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I'm not trying to goad anyone here or light anyone else's short fuse. From time to time we read discussions on Crossbow Nation concerning the optics quality of traditional scopes vs scopes with built in range finders and aiming systems. Often times these discussions are started by new shooters who are concerned with making the correct choice in scoping their new crossbow. I think what is most important is to ask yourself first, "What do i want to do with this new crossbow set up?" I have yet to see any crossbow aiming system that has the optical quality of my Zeiss or Swarovski rifle scopes. I don't need that level of optical quality at short ranges. I have used traditional scopes on my crossbows for years. As long as the model you choose has decent optics that will work with the speed range of your crossbow, and you shoot at reasonable ranges, you are good to go.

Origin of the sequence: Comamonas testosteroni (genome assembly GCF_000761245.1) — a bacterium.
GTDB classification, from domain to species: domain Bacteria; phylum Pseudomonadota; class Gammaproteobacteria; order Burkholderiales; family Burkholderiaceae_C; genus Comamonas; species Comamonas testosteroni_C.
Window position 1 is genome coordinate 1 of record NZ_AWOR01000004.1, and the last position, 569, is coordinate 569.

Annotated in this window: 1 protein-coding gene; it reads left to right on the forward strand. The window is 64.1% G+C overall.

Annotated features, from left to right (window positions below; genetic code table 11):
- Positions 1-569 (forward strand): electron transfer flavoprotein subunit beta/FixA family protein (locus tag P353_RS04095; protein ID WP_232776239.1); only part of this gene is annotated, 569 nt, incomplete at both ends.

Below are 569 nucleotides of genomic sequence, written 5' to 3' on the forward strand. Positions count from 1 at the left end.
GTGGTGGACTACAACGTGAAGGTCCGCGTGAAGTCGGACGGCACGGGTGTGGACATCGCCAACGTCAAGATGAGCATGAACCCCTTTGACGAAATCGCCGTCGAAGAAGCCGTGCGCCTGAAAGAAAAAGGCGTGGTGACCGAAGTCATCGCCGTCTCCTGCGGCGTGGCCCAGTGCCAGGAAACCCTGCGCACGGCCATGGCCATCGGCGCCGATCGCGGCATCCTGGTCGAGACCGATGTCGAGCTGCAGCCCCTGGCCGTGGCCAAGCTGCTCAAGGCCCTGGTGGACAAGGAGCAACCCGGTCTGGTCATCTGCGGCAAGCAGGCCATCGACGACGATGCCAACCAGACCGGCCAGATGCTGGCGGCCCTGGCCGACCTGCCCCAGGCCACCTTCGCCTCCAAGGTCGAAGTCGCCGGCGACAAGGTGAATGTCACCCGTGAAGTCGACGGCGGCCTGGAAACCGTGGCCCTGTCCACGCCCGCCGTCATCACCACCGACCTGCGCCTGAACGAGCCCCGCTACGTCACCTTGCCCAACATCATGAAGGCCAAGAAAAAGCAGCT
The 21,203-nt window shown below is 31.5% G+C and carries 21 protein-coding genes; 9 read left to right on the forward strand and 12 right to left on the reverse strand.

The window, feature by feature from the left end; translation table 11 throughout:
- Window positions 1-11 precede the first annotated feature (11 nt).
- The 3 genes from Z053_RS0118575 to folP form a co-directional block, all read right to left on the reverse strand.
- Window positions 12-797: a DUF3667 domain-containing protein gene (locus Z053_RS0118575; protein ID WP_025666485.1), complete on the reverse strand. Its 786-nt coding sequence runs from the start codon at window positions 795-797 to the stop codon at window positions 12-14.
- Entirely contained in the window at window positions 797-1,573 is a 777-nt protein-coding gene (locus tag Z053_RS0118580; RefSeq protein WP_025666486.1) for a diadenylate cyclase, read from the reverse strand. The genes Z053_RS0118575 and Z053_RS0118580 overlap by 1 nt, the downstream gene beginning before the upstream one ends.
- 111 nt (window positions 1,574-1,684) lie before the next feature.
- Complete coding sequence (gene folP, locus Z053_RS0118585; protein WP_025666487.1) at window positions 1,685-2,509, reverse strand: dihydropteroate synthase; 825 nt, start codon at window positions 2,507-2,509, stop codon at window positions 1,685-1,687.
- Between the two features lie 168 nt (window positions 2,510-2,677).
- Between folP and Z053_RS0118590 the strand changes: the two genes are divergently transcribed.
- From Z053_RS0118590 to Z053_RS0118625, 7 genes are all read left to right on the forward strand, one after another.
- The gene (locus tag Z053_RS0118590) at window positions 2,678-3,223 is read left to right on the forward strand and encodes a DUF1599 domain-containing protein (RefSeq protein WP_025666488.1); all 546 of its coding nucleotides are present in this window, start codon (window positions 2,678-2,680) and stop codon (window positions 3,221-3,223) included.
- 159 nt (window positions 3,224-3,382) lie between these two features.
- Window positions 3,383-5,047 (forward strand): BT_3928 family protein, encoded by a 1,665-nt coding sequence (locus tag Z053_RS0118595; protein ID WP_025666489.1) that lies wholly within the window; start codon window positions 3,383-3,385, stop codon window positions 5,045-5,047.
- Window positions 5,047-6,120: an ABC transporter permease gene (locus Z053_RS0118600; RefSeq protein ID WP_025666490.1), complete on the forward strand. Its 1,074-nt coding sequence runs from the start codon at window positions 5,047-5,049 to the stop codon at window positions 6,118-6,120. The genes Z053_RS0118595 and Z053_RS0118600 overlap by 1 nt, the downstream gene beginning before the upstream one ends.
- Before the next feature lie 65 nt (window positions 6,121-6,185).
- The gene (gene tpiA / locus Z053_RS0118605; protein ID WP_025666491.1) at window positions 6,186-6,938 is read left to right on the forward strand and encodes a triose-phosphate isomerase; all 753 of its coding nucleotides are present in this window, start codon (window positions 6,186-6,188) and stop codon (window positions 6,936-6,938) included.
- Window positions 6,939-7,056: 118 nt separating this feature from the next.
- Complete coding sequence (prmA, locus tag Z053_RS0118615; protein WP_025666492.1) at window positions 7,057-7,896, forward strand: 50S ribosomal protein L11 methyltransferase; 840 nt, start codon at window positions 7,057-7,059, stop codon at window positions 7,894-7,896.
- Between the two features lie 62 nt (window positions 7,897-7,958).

I presently own two Burris Oracle X scopes. I use mine to hunt deer from close up to maybe 40/50 yards max range. The Oracle X has has all the light gathering and clarity that I need for the ranges I hunt. When someone says "The glass quality of a scope like the Oracle X is no where near that of XYZ brand that I use", I understand what you are saying and why. When I look at a target 40 yards away with my Zeiss rifle scope and my Oracle X, I don't feel any disadvantage in using the Oracle X. If someone writes that the Oracle X is not as bright as some other scope, don't think for a second that the Oracle X is not much better than sighting through a muddy window. I can clearly track a deer and get a sharply focused aiming point 20 minutes before and after legal shooting hours. Would my Swarovski be a bit more clear? Well, yes, but so what? I bought the Oracle X for it's other features. These have been described here in many other posts. The Oracle X is optically just fine for how I want to use it. Could the Oracle X be improved? Of course it could. Would it be better if it were shorter, lighter, better level? Well, that would depend on your personal choices. If Burris improved the Oracle X would I be interested in a new version. For sure!